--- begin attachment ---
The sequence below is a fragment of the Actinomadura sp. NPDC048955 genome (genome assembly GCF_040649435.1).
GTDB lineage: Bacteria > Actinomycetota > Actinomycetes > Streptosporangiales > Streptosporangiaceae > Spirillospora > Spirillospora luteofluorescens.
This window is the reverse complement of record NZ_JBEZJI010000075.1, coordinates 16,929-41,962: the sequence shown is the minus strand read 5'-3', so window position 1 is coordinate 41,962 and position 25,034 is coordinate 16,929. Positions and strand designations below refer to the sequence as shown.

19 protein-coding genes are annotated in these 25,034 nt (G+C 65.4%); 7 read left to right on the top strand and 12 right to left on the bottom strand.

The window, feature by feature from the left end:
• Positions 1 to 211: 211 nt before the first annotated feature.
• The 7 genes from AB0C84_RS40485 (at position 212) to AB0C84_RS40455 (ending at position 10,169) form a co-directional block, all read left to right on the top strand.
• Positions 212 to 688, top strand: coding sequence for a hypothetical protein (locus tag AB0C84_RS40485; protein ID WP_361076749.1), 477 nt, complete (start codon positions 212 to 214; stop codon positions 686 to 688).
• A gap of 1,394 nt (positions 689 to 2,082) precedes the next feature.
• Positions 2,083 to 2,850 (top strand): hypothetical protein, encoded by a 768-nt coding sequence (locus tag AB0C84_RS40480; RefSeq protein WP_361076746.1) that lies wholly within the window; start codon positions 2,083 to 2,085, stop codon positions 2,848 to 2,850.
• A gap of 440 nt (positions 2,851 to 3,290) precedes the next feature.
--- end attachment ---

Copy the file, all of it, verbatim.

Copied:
The sequence below is a fragment of the Actinomadura sp. NPDC048955 genome (genome assembly GCF_040649435.1).
GTDB lineage: Bacteria > Actinomycetota > Actinomycetes > Streptosporangiales > Streptosporangiaceae > Spirillospora > Spirillospora luteofluorescens.
This window is the reverse complement of record NZ_JBEZJI010000075.1, coordinates 16,929-41,962: the sequence shown is the minus strand read 5'-3', so window position 1 is coordinate 41,962 and position 25,034 is coordinate 16,929. Positions and strand designations below refer to the sequence as shown.

19 protein-coding genes are annotated in these 25,034 nt (G+C 65.4%); 7 read left to right on the top strand and 12 right to left on the bottom strand.

The window, feature by feature from the left end:
• Positions 1 to 211: 211 nt before the first annotated feature.
• The 7 genes from AB0C84_RS40485 (at position 212) to AB0C84_RS40455 (ending at position 10,169) form a co-directional block, all read left to right on the top strand.
• Positions 212 to 688, top strand: coding sequence for a hypothetical protein (locus tag AB0C84_RS40485; protein ID WP_361076749.1), 477 nt, complete (start codon positions 212 to 214; stop codon positions 686 to 688).
• A gap of 1,394 nt (positions 689 to 2,082) precedes the next feature.
• Positions 2,083 to 2,850 (top strand): hypothetical protein, encoded by a 768-nt coding sequence (locus tag AB0C84_RS40480; RefSeq protein WP_361076746.1) that lies wholly within the window; start codon positions 2,083 to 2,085, stop codon positions 2,848 to 2,850.
• A gap of 440 nt (positions 2,851 to 3,290) precedes the next feature.